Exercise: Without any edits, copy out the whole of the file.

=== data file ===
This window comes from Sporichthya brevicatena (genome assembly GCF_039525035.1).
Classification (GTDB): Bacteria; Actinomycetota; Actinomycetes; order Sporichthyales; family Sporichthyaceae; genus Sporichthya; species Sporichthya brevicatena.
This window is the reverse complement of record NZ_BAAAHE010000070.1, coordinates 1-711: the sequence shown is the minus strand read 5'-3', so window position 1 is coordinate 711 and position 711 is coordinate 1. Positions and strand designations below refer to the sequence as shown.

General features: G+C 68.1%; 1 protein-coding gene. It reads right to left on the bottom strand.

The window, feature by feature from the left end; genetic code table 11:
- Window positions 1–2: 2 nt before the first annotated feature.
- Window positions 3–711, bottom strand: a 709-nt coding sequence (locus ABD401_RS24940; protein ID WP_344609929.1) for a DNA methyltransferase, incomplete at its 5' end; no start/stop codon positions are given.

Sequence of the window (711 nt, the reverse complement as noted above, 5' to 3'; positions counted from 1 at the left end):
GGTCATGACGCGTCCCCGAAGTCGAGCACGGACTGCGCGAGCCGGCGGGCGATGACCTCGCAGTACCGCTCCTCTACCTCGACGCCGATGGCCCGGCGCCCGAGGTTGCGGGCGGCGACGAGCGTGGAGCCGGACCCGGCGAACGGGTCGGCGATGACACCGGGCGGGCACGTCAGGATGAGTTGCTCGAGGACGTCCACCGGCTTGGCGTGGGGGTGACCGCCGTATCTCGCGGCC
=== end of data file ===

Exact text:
This window comes from Sporichthya brevicatena (genome assembly GCF_039525035.1).
Classification (GTDB): Bacteria; Actinomycetota; Actinomycetes; order Sporichthyales; family Sporichthyaceae; genus Sporichthya; species Sporichthya brevicatena.
This window is the reverse complement of record NZ_BAAAHE010000070.1, coordinates 1-711: the sequence shown is the minus strand read 5'-3', so window position 1 is coordinate 711 and position 711 is coordinate 1. Positions and strand designations below refer to the sequence as shown.

General features: G+C 68.1%; 1 protein-coding gene. It reads right to left on the bottom strand.

The window, feature by feature from the left end; genetic code table 11:
- Window positions 1–2: 2 nt before the first annotated feature.
- Window positions 3–711, bottom strand: a 709-nt coding sequence (locus ABD401_RS24940; protein ID WP_344609929.1) for a DNA methyltransferase, incomplete at its 5' end; no start/stop codon positions are given.

Sequence of the window (711 nt, the reverse complement as noted above, 5' to 3'; positions counted from 1 at the left end):
GGTCATGACGCGTCCCCGAAGTCGAGCACGGACTGCGCGAGCCGGCGGGCGATGACCTCGCAGTACCGCTCCTCTACCTCGACGCCGATGGCCCGGCGCCCGAGGTTGCGGGCGGCGACGAGCGTGGAGCCGGACCCGGCGAACGGGTCGGCGATGACACCGGGCGGGCACGTCAGGATGAGTTGCTCGAGGACGTCCACCGGCTTGGCGTGGGGGTGACCGCCGTATCTCGCGGCC